BOOKS OF THE DECADE: 2000-2009

 

PART I OF IV: COMICS

There were plenty of comics that attracted my attention (and even my money) during the past decade, but many were old favorites or just cheap thrills. These offered more:

 

Fun Home/ Alison Bechdel

In this memoir, Bechdel examines her father's life (and death) as a closeted gay man even as she describes her own gradual coming out. A home run: Moving, funny, thought-provoking, and deep, told with clarity and beauty in deceptively simple black and white.

 

Astro City/ Kurt Busiek, Brent Anderson, Alex Ross

The super-hero seen from the human point of view: a loving reworking of the Marvel/DC tropes with a fresh point of view, a keen eye for detail, and enough homages to satisfy the most demanding fanboy.

 

Lucifer/ Mike Carey, Peter Gross, Dean Ormston et al.

The best sustained fantasy comic of the decade. Carey's Lucifer is pride on wheels, deadly and cruel, yet oddly admirable at times. Not just a Sandman spin-off, but a bold extrapolation from it.

 

Nextwave: Agents of H.A.T.E./ Warren Ellis,Stuart Immonen

Okay, okay, one cheap thrill. But oh so worth it. Ellis and Immonen assemble a group of third-rate Marvel heroes--even Machine Man, for god's sake--for a pointedly self-conscious metanarrative about people in tights beating things up. Repeatedly. Hilarious.

 

Transmetropolitan/ Warren Ellis, Darick Robertson

Possibly the best comics series of the 21st Century, and certainly the best science fiction series. Spider Jerusalem, a drug-popping journalistic crusader with a bowel disruptor gun, is turned loose on a future full of technological and political perversion. Stand back.

 

Preacher/ Garth Ennis, Steve Dillon

A book so American only a Brit could write it: Texas preacher Jesse Custer is unwillingly filled with unearthly power and goes on a journey to find God and make Him explain Himself. Featuring blood, gore, demons, John Wayne, and truly creative profanity.

 

The Cartoon History of the Universe/The Cartoon History of the Modern World/ Larry Gonick

Anyone who's tasted the vinegar of textbooks will find Gonick's brand of honey most appealing: carefully researched history that never fails to keep its audience entertained even as it covers everything from the Big Bang to the Renaissance to 9/11. Superb.

 

Identity Crisis/ Brad Meltzer, Rags Morales, Michael Bair

Not a commentary on or reworking of the Super-Hero, but that rarest of stories: a super-hero narrative that you care about. Mystery writer Meltzer sets up his tale as a whodunnit, but it's the characterization (along with Morales' gorgeous art) that drives it.


From Hell/ Alan Moore & Eddie Campbell

Yes, it's from 1999, but I didn't read the collection until this decade. A dark, unsettling retelling of the Jack the Ripper case, told in excruciating detail in perhaps the only medium where that detail is remotely tolerable. A carefully researched tour de force.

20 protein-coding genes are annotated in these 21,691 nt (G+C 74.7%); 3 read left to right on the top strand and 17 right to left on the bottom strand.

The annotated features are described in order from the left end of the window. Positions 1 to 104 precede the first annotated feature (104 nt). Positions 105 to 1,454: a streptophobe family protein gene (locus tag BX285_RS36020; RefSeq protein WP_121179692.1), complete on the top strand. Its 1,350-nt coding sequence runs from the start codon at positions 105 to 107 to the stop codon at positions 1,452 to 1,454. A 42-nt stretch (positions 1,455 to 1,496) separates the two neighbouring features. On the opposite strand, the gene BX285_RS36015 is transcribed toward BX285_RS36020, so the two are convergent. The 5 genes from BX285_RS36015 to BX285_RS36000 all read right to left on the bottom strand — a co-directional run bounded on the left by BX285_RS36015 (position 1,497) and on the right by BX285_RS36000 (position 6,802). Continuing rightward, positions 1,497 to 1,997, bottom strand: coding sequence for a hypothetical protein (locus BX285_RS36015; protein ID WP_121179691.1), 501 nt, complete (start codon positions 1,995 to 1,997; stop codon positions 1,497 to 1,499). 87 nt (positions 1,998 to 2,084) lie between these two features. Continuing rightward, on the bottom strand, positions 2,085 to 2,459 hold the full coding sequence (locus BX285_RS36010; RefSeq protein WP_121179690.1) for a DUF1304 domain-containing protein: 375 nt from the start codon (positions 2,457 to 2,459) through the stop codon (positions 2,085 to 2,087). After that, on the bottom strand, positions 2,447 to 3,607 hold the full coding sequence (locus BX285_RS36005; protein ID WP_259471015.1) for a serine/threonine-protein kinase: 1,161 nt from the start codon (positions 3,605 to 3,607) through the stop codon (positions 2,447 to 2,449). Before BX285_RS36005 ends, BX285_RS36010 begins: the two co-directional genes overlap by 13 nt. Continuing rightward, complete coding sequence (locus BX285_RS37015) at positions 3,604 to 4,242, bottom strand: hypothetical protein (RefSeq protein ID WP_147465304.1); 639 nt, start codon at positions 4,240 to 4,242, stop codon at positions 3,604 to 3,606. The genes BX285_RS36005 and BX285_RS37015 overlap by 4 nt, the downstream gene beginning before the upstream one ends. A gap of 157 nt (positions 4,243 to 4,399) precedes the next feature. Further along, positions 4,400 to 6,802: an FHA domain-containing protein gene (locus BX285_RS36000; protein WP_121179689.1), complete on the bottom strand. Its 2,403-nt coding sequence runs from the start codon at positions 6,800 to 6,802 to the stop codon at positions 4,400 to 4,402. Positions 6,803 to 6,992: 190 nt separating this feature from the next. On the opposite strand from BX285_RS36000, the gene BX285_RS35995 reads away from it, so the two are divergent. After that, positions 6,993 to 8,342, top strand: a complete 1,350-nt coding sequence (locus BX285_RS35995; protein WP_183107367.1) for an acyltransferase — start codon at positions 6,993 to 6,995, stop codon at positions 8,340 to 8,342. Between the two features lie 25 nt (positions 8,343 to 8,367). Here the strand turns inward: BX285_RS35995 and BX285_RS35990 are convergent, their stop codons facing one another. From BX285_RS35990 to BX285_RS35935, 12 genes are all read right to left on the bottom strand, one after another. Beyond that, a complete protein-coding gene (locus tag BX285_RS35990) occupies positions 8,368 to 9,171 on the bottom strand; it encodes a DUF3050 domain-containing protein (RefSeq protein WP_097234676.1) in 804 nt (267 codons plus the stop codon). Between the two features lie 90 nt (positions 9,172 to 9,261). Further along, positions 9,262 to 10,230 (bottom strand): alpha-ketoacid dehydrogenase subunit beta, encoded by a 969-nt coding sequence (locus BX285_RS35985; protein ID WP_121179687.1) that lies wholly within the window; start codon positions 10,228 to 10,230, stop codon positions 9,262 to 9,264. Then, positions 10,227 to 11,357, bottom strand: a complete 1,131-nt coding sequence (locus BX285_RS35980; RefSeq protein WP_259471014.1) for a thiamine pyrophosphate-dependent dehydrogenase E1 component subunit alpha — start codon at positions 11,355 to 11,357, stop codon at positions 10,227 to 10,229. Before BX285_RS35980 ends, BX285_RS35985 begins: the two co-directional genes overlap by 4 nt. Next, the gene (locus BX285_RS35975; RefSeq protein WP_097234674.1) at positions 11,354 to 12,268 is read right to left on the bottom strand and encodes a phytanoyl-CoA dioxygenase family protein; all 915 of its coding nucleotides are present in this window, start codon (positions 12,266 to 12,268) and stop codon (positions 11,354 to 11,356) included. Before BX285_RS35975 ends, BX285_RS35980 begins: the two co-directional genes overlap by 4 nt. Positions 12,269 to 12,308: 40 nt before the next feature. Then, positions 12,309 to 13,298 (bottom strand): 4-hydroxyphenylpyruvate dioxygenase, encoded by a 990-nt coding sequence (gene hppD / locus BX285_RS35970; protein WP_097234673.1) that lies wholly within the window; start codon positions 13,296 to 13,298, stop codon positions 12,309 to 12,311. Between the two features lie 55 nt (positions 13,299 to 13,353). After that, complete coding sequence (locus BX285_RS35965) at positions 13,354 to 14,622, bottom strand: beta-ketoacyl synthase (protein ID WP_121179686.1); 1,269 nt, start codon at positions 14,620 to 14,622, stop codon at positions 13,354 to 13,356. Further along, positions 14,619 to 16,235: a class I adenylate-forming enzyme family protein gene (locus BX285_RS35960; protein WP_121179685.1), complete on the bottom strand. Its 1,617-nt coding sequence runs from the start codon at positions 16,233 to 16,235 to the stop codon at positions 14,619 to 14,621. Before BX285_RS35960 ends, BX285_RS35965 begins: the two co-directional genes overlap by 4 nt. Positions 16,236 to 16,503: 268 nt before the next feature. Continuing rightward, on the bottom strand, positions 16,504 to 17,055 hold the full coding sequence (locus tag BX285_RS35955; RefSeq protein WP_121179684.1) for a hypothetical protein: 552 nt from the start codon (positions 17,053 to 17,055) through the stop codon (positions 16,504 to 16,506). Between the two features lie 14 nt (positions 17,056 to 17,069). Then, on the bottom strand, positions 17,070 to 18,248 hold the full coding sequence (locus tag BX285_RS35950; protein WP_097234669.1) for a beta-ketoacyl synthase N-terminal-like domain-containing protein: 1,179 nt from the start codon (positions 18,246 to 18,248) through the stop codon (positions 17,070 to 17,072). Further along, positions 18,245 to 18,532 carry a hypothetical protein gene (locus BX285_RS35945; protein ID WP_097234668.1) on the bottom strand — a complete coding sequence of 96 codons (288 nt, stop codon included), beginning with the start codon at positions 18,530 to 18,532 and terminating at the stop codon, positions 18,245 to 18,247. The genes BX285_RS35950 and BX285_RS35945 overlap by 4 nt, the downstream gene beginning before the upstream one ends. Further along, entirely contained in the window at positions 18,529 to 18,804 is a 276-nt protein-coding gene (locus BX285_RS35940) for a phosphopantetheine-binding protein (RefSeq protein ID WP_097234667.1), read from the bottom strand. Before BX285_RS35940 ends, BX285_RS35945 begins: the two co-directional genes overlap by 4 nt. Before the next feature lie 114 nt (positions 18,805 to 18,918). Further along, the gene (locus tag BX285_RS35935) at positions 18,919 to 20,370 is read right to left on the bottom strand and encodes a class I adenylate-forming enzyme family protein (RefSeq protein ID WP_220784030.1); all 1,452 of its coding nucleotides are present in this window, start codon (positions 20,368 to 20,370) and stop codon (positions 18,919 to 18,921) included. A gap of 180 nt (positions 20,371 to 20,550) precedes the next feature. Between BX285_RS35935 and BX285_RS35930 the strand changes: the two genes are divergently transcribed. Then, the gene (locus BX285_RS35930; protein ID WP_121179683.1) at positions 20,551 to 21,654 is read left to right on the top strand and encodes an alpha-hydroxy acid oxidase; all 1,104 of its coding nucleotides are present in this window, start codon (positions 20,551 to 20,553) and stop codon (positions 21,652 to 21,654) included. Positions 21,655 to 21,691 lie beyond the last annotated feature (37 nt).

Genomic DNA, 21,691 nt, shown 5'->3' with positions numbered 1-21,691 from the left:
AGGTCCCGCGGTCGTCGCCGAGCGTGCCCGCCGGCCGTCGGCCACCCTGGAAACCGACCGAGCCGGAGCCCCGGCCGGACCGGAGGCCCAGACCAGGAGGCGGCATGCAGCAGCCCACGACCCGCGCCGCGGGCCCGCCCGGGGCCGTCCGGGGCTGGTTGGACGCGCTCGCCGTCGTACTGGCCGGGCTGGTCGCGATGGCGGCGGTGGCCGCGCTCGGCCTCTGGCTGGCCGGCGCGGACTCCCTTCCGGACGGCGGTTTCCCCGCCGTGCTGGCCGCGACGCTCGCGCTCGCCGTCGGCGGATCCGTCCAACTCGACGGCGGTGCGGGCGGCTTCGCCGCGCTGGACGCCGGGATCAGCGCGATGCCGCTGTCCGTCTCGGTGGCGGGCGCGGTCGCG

The League of Extraordinary Gentlemen/ Alan Moore, Kevin O'Neill

Pretend the movie didn't happen. Instead, enjoy the improbable thrills possible in a world where ALL of literature's adventurers coexist: Allen Quatermain, the Invisible Man, Captain Nemo, Sherlock Holmes... it's like Disneyland with a brain and a library card.

 

Top 10/ Alan Moore, Gene Ha, Zander Cannon

A police procedural that just happens to take place in a city full of super-heroes... so the cops have to be super-heroes, too. A ludicrous idea that never stops spinning off new ones (including the wonderful Smax mini-series), full of wonderful characters.

 

Bone/ Jeff Smith

Smith's writing and art are so sophisticated that they seem simple, hearkening back to the masterful work of Walt Kelly. In this tale of three brothers trying to save a peaceful valley from monsters, you'll never be bored, and you'll often be delighted.

 

Persepolis: The Story of a Childhood/ Marjane Satrapi

The story of the Iranian revolution, told from the point of view of a teenaged girl growing up in the middle of it. Perhaps more relevant now than ever, Satrapi's memoir is rendered in clear, accessible black and white, and speaks to the fears and dreams of every person.

 

Y: The Last Man/ Brian K. Vaughan & Pia Guerra

A thrilling, funny, and daring tale with a very simple premise: what happens after the death of every male mammal on earth? For Yorick Brown and his pet monkey, the only exceptions, the answers are rather complicated. If you like Joss Whedon, give it a look; Vaughan's dialogue alone is worth the price of admission.

 

The Adventures of Barry Ween, Boy Genius/ Judd Winick

If you like ludicrous plots, imaginative gadgetry, and characters who use "fuck" and "shit" like prepositions, you'll love Barry and his hyperactive conscience Jeremy dealing with life's little challenges: bigfoots, aliens, gorillas, dinosaurs, time travel, and true love.

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This page contains a single entry by Peter Cashwell published on January 3, 2010 8:55 AM.

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